Photo: Oglethorpe University
Who knew that this year's graduating high school seniors could choose time capsules as an area of study? Oglethorpe University in Atlanta, Georgia is home to the International Time Capsule Society(ITCS) which has been tracking every type of time capsule project worldwide since 1990. The University hosts meetings on campus which is also home to the Crypt of Civilization, deemed by Guinness Book of World Records as the first modern time capsule and "...the first successful attempt to bury a record for future inhabitants" on Earth. Dr. Thornwell Jacobs, president of Oglethorpe from 1915 to 1943 had a vision for the school to house the epic time capsule.
In the November 1936 issue of Scientific American magazine, Dr. Jacobs described his plan to create a permanent record of what life was like on Earth for any future inhabitants, essentially creating a time capsule. The Crypt was sealed in 1940, not to be opened until the year 8113 A.D. Here is an excerpt from Oglethorpe University's website of what was collected for the venture:
"The organization plan called for the microfilming of authoritative books on every subject of importance known to mankind. This list of reference and textbooks covered some 800 works including: 200 books of fiction; drawings of all of our inventions made to scale such as our means of transportation, communication, etc.; a record of the sports, amusements, pastimes and games in vogue during the last century; motion pictures of historical events since 1898; still photographs giving the history of the United States since 1840; sound motion pictures of the great men and women of the world; sound records of important radio speeches, motion pictures of industrial processes; medical and surgical subjects; views of the great cities of the world; sports pastime, newsreels, and dramatic subjects; educational pictures in all subjects, an apparatus for teaching the English language in case it is no longer spoken; actual samples of objects of our daily life; scientific, navigation, and aviation instruments; projection apparatus for motion pictures; reading devices for the microfilm; artificial aids to sight; artificial arms, dentures, wigs, etc.; weights and measures current in the world today; measuring instruments; seeds of flowers, plants, vegetables, fruits, and trees; drawings and paintings; paper mache models of fruits and vegetables; artificial flowers; clothing, models of jewelry, no gold, silver, or jewels are included to tempt vandals. The Crypt, located under Phoebe Hearst Hall, is a room 20 feet long, 10 feet high and 10 feet wide (60 palms long, 30 palms wide and 30 palms high). The Crypt, resting on a bed rock with 2 feet of stone above it, is lined with porcelain enamel plates embedded in pitch. It is sealed with a great stainless steel door, welded in place.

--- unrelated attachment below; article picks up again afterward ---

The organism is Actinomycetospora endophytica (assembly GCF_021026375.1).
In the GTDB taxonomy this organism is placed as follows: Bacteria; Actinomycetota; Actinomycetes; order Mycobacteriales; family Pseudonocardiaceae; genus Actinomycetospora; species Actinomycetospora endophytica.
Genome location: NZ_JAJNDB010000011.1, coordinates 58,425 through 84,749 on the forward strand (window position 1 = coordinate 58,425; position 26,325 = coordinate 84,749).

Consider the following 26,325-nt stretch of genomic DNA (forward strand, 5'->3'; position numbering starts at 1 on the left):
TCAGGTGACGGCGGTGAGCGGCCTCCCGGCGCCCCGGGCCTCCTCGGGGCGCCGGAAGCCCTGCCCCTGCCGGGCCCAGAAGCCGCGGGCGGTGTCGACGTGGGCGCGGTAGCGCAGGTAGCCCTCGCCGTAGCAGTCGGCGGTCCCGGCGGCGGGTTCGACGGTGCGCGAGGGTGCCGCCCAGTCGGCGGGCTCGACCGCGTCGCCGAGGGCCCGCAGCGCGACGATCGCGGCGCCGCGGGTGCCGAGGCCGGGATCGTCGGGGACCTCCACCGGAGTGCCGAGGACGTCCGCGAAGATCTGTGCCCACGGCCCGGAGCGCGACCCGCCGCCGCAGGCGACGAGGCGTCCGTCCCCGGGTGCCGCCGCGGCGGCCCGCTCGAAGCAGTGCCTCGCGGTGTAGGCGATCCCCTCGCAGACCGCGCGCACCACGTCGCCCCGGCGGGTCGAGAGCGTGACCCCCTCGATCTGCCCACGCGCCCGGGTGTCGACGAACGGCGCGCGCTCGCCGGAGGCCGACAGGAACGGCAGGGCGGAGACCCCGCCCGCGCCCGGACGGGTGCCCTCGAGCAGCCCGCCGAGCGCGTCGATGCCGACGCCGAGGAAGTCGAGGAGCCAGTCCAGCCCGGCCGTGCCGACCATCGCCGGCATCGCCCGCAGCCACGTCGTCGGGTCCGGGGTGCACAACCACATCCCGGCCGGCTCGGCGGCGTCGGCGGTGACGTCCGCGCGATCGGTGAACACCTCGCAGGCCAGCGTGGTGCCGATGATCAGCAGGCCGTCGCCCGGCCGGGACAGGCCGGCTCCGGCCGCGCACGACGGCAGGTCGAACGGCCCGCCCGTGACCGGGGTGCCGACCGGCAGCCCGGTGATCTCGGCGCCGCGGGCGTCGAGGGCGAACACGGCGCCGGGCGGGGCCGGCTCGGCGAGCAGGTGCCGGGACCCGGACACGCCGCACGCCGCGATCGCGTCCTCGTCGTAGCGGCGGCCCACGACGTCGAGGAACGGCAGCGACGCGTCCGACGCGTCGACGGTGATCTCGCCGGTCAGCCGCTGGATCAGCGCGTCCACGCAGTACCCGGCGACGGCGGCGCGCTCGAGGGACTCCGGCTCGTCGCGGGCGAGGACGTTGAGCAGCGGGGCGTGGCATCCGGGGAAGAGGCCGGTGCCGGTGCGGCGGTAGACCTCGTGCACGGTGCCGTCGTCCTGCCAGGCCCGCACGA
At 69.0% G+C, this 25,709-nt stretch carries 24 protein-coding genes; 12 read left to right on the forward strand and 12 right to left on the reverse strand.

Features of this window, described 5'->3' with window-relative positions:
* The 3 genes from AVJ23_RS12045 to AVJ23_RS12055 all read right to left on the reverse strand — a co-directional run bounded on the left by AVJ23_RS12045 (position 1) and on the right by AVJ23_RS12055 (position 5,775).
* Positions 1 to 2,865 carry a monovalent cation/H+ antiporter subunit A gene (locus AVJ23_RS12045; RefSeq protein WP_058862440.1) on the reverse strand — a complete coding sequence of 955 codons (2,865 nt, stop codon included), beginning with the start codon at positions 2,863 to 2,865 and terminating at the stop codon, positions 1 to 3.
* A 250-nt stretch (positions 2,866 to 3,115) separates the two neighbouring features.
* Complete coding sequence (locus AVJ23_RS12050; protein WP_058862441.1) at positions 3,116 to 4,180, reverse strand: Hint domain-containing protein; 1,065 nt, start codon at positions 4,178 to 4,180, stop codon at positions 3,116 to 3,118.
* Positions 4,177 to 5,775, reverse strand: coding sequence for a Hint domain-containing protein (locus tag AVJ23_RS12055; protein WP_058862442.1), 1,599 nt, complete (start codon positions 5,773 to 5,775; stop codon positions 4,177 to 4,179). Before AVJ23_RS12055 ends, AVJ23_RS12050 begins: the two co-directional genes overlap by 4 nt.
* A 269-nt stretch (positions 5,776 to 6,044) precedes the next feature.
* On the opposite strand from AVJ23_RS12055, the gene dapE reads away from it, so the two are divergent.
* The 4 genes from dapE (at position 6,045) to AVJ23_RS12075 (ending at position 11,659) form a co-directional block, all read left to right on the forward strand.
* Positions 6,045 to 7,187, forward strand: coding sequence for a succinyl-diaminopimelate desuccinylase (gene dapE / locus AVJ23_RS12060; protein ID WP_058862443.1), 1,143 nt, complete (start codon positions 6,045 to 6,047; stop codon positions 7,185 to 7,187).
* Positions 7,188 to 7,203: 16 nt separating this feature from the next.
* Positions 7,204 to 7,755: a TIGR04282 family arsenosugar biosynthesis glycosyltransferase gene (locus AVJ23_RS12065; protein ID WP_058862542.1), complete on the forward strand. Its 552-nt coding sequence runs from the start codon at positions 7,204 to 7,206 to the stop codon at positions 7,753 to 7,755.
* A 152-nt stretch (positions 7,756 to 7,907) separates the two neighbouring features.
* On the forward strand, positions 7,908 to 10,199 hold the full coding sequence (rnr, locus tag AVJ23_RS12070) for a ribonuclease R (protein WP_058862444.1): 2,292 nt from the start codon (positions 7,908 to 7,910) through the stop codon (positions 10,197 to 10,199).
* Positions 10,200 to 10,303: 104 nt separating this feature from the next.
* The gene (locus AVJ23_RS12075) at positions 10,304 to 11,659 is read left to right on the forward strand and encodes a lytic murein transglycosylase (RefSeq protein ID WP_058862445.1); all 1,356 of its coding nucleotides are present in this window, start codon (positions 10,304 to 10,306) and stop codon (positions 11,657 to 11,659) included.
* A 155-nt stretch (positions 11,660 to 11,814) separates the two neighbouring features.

Photo: Wikimedia Commons
So, if you want to know where a time capsule may be buried, anywhere in the world, the International Time Capsule Society is the group call. The school boasts a registry of 1,400 members and estimates that there are up to 15,000 time capsules worldwide. Sadly, though, Oglethorpe's Paul Hudson estimates that 80 percent of all time capsules are lost, never to be opened as hopeful visionaries once intended. Thankfully though, with the group's research and use of new technology, like GPS coordinates, more capsules can be found, saved and studied years from now.
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